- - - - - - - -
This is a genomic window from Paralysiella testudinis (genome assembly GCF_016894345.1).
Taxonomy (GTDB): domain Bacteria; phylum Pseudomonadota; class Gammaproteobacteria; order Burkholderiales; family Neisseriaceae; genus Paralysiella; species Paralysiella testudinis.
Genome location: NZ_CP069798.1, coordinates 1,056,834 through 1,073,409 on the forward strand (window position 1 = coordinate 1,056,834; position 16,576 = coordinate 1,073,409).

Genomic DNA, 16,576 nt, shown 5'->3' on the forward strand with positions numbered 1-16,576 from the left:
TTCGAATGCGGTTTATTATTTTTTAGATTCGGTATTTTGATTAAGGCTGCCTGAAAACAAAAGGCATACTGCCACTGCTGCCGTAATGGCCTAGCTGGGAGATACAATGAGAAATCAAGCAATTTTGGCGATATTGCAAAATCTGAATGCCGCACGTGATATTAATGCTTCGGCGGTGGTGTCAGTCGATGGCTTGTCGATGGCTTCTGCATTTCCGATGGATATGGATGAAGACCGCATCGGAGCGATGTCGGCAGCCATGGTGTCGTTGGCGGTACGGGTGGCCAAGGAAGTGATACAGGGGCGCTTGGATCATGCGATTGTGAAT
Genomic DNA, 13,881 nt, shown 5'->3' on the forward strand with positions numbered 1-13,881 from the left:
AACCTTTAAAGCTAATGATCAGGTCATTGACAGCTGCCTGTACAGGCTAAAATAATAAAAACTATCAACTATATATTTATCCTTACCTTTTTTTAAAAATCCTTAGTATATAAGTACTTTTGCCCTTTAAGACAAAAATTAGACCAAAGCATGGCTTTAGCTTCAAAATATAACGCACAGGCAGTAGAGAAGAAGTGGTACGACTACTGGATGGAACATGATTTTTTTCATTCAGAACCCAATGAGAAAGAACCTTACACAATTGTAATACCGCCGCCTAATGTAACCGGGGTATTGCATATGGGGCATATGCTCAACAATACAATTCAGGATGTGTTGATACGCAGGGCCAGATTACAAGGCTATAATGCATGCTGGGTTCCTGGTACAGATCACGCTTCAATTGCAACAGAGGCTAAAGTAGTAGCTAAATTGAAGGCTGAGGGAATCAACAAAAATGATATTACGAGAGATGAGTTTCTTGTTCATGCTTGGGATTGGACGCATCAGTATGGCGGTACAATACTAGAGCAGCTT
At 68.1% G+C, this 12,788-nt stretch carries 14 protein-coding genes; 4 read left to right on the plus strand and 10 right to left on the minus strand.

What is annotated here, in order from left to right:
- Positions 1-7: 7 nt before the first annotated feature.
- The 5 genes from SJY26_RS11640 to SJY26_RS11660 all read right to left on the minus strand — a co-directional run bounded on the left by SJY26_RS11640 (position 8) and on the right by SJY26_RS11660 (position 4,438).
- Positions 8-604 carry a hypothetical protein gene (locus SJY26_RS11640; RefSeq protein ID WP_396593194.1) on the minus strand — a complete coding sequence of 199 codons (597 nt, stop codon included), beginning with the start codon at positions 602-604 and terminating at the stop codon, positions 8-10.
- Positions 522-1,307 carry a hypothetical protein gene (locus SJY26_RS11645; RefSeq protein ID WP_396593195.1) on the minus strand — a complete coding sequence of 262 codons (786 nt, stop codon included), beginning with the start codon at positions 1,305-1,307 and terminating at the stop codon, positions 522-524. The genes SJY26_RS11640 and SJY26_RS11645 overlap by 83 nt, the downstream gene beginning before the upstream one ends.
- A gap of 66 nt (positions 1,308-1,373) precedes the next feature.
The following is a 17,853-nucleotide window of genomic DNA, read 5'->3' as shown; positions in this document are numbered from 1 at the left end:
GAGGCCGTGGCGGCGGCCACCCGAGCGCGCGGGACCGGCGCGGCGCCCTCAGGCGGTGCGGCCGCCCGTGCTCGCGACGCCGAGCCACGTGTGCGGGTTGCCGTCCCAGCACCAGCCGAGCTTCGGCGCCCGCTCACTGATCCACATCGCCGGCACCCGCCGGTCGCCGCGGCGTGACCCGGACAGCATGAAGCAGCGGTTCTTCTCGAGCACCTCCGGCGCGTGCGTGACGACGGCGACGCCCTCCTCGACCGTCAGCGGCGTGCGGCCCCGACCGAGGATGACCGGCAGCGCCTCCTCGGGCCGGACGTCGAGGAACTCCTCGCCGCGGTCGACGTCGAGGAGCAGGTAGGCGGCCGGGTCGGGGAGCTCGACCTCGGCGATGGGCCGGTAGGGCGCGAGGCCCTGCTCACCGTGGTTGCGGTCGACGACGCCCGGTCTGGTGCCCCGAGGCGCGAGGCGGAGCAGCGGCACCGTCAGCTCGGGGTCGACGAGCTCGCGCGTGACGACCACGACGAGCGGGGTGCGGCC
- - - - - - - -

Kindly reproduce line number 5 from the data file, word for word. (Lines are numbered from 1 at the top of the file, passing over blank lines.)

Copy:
TTCGAATGCGGTTTATTATTTTTTAGATTCGGTATTTTGATTAAGGCTGCCTGAAAACAAAAGGCATACTGCCACTGCTGCCGTAATGGCCTAGCTGGGAGATACAATGAGAAATCAAGCAATTTTGGCGATATTGCAAAATCTGAATGCCGCACGTGATATTAATGCTTCGGCGGTGGTGTCAGTCGATGGCTTGTCGATGGCTTCTGCATTTCCGATGGATATGGATGAAGACCGCATCGGAGCGATGTCGGCAGCCATGGTGTCGTTGGCGGTACGGGTGGCCAAGGAAGTGATACAGGGGCGCTTGGATCATGCGATTGTGAAT